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Understanding the Foreclosure Process In Idaho: What You Need to Know

Don't let the stress of foreclosure overwhelm you. Reach out to Idaho House Buyer today!
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Foreclosure occurs when a homeowner is unable to make their mortgage payments on time and is unable catch up on the missed payments. Because a mortgage is a legal agreement between you and your lender, once you’ve defaulted on the loan, the lender can auction off the property to cover any outstanding debts, possibly leaving you homeless and with terrible credit. This can impact your life for many years to come.

No one ever wants to receive a notice of foreclosure and yet, in a nationwide study, nearly 1 million Americans were scared of losing their homes (U.S. Census Bureau Household Pulse Survey, fielded from July 27 to Aug. 8, 2022). More recent data from ATTOM Data shows Idaho sitting at 29th in the nation in foreclosures for the 1st Quarter of 2024. The number of foreclosures in Q1 of 2024 shows over 300 properties throughout the state and 95,349 nationwide.

Foreclosure can occur from a number of reasons, including:

  • Job loss and/or loss of income
  • Divorce
  • Death of a spouse or partner
  • Mounting debt
    • medical
    • credit cards
    • taxes
    • liens
    • autos
  • Relocating without being able to sell the home
  • Rental properties with tenants who aren’t paying/ destroying the house
  • Inherited house that was already in financial trouble
  • Major life changes
  • Natural disaster

Idaho House Buyer is a locally owned company operating in ID that has built their business by buying distressed houses and properties in the area for cash, while helping homeowners like you. They promise competitive cash offers without the hassle of dealing with real estate agents, showings, traditional bank financing, repairs and more! Give them a call today 208-581-5424!

What is Foreclosure?

Let’s say you or your spouse recently lost your job. You still have the same bills to pay but unfortunately you don’t have the money to cover your expenses, including your mortgage payment. You miss a few payments, but you think you’ll be able to make them up. A few payments turns into a few months. What happens now? Even if you find another job the amount of debt you’ve accrued during that time might be too large for you to pay off in a reasonable amount of time. *Communication is key if you find yourself in this situation. Reach out to your lender and let them know what is happening. It’s still early enough in the process to work things out and avoid any foreclosure proceedings.* When this happens, the bank starts the process of foreclosure. Once the process starts, this information becomes publicly available.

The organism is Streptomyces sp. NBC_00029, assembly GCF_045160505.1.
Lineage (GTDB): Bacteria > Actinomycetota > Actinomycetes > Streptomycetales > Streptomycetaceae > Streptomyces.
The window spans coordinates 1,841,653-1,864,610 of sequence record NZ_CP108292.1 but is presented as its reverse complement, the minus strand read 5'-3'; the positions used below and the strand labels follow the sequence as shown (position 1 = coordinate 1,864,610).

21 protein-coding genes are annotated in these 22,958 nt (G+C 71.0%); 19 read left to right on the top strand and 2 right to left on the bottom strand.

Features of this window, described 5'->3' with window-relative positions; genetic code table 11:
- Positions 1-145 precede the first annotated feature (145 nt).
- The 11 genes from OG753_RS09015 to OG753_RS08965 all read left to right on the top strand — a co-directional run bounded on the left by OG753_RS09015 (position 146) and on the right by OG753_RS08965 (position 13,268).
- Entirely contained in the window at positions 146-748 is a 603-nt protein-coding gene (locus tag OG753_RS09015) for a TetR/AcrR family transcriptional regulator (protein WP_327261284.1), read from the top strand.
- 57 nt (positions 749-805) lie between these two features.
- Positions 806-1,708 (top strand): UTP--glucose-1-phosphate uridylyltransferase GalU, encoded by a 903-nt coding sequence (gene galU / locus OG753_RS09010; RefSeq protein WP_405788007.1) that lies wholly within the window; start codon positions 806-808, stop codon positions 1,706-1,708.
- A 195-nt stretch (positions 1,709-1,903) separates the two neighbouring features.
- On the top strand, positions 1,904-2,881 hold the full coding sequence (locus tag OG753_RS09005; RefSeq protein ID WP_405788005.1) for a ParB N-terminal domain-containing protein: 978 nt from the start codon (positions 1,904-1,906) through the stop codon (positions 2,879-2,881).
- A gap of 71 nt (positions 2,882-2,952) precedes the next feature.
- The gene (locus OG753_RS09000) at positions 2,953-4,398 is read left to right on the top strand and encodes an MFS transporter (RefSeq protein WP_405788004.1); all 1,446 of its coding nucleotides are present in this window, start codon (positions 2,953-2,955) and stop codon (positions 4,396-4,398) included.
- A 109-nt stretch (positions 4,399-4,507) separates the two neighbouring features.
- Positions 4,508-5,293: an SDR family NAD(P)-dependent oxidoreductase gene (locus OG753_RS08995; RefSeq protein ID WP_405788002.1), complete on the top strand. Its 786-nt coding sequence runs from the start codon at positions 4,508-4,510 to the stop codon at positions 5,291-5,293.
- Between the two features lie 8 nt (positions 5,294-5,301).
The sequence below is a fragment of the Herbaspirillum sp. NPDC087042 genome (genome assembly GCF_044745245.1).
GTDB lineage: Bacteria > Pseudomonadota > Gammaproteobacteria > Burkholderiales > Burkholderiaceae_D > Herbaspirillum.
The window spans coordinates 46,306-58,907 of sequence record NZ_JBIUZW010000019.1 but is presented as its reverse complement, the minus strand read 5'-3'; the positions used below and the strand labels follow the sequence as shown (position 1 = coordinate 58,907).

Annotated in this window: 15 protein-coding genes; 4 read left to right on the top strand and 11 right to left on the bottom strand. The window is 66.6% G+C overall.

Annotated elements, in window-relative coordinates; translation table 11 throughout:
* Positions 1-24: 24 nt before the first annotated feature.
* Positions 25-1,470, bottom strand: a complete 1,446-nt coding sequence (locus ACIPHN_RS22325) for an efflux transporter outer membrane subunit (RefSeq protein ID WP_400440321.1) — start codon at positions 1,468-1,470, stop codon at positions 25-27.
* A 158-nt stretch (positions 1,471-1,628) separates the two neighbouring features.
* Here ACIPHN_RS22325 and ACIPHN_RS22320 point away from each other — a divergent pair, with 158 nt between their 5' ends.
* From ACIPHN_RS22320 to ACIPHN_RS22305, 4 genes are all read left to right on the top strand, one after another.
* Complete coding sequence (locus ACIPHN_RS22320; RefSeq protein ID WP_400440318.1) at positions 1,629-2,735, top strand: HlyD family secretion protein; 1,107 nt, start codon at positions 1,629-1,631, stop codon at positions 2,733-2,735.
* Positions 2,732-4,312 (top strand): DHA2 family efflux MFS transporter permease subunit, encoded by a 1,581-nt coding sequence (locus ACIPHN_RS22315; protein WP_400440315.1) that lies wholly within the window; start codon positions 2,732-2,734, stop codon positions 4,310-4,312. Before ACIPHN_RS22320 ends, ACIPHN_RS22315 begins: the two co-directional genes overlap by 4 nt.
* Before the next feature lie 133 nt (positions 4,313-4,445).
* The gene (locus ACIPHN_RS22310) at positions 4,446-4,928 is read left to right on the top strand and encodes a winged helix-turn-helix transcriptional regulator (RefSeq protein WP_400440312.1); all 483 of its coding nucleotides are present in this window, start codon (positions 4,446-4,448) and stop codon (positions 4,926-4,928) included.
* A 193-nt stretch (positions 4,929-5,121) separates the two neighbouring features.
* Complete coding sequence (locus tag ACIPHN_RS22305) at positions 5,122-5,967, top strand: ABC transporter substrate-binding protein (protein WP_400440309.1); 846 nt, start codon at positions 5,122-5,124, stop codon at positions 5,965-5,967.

How Long Do You Have To Get Out of Your House After Foreclosure?

The steps for foreclosure in most states are multiple missed payments, public notice (typically notices in local newspapers and/or a notice taped to your front door), foreclosure, auction (once the house is sold at auction, you no longer have the right to live there), and eviction, but the amount of time for each step varies based on state. You could have anywhere from 120 days to nine months before the bank can foreclose using either a judicial or non-judicial foreclosure. During this time, your lender will reach out to you by phone, mail, and email to let you know about the process. While you may want to avoid these calls and emails, it is crucial you speak with your lender. They may have options you are unaware of. These conversations can ease the fear of what is to come.

The Different Types of Foreclosure

There are two different types of foreclosure you may experience:  nonjudicial foreclosure or judicial foreclosure. This process will vary from state to state.

What Is Non-Judicial Foreclosure? 

A non-judicial foreclosure is the fastest and cheapest way for a lender to foreclose on your ID property. It does not require taking you, the homeowner, to court and can be completed according to state statutes. In the case of non-judicial foreclosure, your lender repossesses your home to sell it and recover whatever debt is owed using what’s called a “power-of-sale” clause in the deed of trust. Not every state allows for this option but, if yours does, the lender will generally choose it to avoid any court costs. *Idaho is a non-judicial state.*

What Is Judicial Foreclosure?

In states that require judicial foreclosure, your lender must file a lawsuit asking the court to issue an order to allow for the sale of the home. The lender must provide you with this letter. Whether you agree or not, you must respond to the letter or the lender will automatically win the case and be allowed to put your home up for a foreclosure sale. When the house is sold, you are still required to pay the difference between what you still owe on the mortgage and the amount the house sold for. 

Auctions are not like regular home sales and generally the house is not sold for market value. This means that even if your house is in great shape and worth a lot more than what is left on your mortgage, you may still find yourself owing tens of thousands (if not hundreds of thousands) of dollars for a house you no longer own! This is called a deficiency judgment. It’s a long and expensive process for lenders to take to try and recoup their debt, which is why most prefer a non-judicial foreclosure. Most lenders will look for the path of least resistance. They don’t want to spend the money taking you to court if they can avoid it.